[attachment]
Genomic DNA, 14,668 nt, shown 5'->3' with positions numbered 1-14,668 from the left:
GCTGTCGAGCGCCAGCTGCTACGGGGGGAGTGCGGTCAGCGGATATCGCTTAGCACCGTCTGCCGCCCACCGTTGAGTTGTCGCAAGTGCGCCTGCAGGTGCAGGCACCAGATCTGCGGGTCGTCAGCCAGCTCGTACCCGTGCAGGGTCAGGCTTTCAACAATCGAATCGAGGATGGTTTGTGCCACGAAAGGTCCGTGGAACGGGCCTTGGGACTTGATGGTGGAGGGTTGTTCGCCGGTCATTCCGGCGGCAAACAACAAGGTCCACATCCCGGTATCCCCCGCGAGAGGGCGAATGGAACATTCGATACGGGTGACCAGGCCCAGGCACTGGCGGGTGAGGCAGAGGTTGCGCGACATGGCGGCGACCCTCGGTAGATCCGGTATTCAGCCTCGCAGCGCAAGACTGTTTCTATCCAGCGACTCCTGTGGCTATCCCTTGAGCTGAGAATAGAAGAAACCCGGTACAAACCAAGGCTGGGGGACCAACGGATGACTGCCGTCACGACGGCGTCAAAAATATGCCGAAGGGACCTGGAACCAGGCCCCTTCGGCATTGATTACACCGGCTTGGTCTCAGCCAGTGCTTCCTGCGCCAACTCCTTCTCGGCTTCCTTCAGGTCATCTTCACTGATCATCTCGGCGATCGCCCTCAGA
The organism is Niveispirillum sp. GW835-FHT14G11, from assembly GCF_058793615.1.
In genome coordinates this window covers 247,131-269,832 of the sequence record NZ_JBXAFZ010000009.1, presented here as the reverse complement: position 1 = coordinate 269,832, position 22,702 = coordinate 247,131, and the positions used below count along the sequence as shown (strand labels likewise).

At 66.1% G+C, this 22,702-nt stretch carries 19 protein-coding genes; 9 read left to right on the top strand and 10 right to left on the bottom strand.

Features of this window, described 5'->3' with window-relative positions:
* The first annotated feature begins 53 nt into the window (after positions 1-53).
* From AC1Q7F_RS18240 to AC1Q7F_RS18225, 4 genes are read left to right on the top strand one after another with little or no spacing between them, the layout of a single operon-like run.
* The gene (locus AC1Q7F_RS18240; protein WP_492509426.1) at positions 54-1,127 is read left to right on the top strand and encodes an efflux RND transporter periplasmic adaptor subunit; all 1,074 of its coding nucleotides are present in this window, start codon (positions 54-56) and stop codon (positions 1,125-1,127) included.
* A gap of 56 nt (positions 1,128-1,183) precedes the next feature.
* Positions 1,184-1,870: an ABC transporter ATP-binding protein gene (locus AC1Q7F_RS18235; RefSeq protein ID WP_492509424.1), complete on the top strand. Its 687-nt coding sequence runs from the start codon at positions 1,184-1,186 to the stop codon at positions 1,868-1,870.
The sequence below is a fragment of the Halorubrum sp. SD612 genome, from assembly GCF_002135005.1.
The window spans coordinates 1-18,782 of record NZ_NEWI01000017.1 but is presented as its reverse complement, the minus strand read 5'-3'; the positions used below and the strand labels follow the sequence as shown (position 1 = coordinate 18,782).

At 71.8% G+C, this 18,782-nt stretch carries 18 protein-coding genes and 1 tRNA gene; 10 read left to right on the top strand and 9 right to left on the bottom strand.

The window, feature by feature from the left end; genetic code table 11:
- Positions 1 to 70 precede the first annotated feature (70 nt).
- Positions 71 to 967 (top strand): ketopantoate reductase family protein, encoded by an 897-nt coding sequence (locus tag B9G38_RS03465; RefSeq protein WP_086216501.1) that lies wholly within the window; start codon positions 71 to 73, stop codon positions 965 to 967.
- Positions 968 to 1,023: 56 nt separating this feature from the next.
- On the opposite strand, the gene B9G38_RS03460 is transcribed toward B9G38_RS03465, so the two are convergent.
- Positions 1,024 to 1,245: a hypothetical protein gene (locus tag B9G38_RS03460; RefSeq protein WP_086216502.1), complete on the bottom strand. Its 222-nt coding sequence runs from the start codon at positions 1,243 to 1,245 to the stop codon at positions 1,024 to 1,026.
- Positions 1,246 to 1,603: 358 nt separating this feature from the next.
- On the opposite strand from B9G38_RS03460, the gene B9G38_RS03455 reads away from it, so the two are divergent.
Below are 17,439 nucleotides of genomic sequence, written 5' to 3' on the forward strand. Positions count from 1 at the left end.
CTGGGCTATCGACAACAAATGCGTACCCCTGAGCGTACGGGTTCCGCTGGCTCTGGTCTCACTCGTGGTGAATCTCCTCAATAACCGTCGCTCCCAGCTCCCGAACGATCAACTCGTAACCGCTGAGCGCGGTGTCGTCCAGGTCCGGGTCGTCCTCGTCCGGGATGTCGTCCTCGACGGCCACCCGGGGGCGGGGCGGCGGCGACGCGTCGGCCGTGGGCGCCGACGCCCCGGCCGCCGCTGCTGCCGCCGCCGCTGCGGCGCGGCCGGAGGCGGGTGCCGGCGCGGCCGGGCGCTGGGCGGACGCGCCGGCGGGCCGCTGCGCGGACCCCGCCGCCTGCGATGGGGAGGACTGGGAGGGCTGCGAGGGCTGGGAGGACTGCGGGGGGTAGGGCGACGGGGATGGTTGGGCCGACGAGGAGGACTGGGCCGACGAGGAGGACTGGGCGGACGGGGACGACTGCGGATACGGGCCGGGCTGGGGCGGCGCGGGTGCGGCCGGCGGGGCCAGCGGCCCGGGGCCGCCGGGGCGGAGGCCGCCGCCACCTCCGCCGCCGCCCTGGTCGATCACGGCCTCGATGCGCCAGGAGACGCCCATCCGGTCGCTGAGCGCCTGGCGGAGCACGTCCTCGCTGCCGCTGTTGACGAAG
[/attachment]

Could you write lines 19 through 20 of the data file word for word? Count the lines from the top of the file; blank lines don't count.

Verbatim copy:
- On the opposite strand, the gene B9G38_RS03460 is transcribed toward B9G38_RS03465, so the two are convergent.
- Positions 1,024 to 1,245: a hypothetical protein gene (locus tag B9G38_RS03460; RefSeq protein WP_086216502.1), complete on the bottom strand. Its 222-nt coding sequence runs from the start codon at positions 1,243 to 1,245 to the stop codon at positions 1,024 to 1,026.